Today Representatives Jim Sensenbrenner, former Chair of the House Judiciary Committee, and John Conyers, Ranking Member of the House Judiciary Committee and also a former Chair of the Committee, introduced the Athlete Due Process Protection Act of 2012, a bipartisan bill that will strengthen the United States Anti-Doping Agency's (USADA) ability to ensure a fair playing field in sports.
Sensenbrenner: "I am introducing the Athlete Due Process Protection Act to ensure our athletes are provided constitutional due process protections, just like the rest of us. As USADA undertakes its critical work to ensure drug-free and fair competition, we also protect the integrity of sports by ensuring our American athletes are provided their full due process rights. This legislation will strengthen our national commitment to a fair playing field for all our American athletes in sports."
Conyers: "Today I am pleased to co-sponsor the Athlete Due Process Protection Act of 2012, legislation to ensure that our American athletes -- just like every other U.S. citizen -- is accorded the full measure of due process constitutional protections when issues arise surrounding the important drug testing functions of USADA. Ensuring that our athletes compete vigorously but drug-free is a shared value of all in this body and all Americans as promoting the integrity of sports competition. But no less critical in ensuring the integrity of sports competition is the protection of individual athletes' due process rights or adjudication surrounding testing results."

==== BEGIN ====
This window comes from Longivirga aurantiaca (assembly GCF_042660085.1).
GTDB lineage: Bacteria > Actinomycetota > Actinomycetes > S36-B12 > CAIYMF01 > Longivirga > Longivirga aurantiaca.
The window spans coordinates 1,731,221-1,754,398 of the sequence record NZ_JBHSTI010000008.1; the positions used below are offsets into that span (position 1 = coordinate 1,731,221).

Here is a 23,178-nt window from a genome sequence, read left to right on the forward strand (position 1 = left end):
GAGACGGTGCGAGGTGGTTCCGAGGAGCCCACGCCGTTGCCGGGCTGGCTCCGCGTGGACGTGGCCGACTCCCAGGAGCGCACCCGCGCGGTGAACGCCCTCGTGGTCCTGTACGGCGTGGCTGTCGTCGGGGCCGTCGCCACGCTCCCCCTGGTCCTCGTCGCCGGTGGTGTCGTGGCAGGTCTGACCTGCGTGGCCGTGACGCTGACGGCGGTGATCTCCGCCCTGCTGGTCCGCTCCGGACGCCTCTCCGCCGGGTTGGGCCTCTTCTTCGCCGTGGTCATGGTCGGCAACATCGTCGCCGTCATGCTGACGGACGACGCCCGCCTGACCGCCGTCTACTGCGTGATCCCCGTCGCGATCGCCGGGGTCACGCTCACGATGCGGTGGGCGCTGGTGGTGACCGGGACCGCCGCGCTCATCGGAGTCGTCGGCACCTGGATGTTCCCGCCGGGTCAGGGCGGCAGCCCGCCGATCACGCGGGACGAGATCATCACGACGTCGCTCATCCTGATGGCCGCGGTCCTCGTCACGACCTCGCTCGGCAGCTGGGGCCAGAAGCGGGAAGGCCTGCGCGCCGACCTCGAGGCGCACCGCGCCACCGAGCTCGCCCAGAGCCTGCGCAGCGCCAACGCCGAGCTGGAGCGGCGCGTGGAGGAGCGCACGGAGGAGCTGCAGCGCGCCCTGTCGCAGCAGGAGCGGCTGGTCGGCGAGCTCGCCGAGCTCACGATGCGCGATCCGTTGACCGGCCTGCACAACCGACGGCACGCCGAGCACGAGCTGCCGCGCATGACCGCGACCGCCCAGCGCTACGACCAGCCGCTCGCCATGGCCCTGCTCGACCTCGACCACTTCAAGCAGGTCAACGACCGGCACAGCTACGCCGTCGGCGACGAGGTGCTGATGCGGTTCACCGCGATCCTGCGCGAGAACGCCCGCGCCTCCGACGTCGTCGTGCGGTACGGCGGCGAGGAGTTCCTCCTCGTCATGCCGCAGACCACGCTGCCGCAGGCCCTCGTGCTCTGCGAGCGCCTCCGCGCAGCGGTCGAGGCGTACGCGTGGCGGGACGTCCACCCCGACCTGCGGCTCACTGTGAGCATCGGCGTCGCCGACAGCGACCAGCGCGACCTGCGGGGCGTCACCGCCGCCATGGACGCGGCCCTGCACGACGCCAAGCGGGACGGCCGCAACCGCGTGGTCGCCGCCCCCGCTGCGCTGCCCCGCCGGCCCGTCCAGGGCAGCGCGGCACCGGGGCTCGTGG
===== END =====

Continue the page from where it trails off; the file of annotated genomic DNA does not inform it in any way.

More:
The Act ensures that all athletes are (1) served with written specific charges, (2) given a reasonable time to prepare their defense, and (3) afforded a full and fair hearing. It also creates new reporting requirements. USADA must provide Congress with an annual report summarizing its enforcement activities and must provide congress with written notice when it amends its rules.
In Justin Gatlin vs. USADA, et. al., a United States District Court agreed with athlete Justin Gatlin that USADA was violating Gatlin's rights under the Americans with Disability Act. Nonetheless, the court found that it was powerless to protect his rights. The court wrote, "the result of this determination is quite troubling because Mr. Gatlin is being wronged, and the United States Courts have no power to right the wrong perpetrated upon one of its citizens."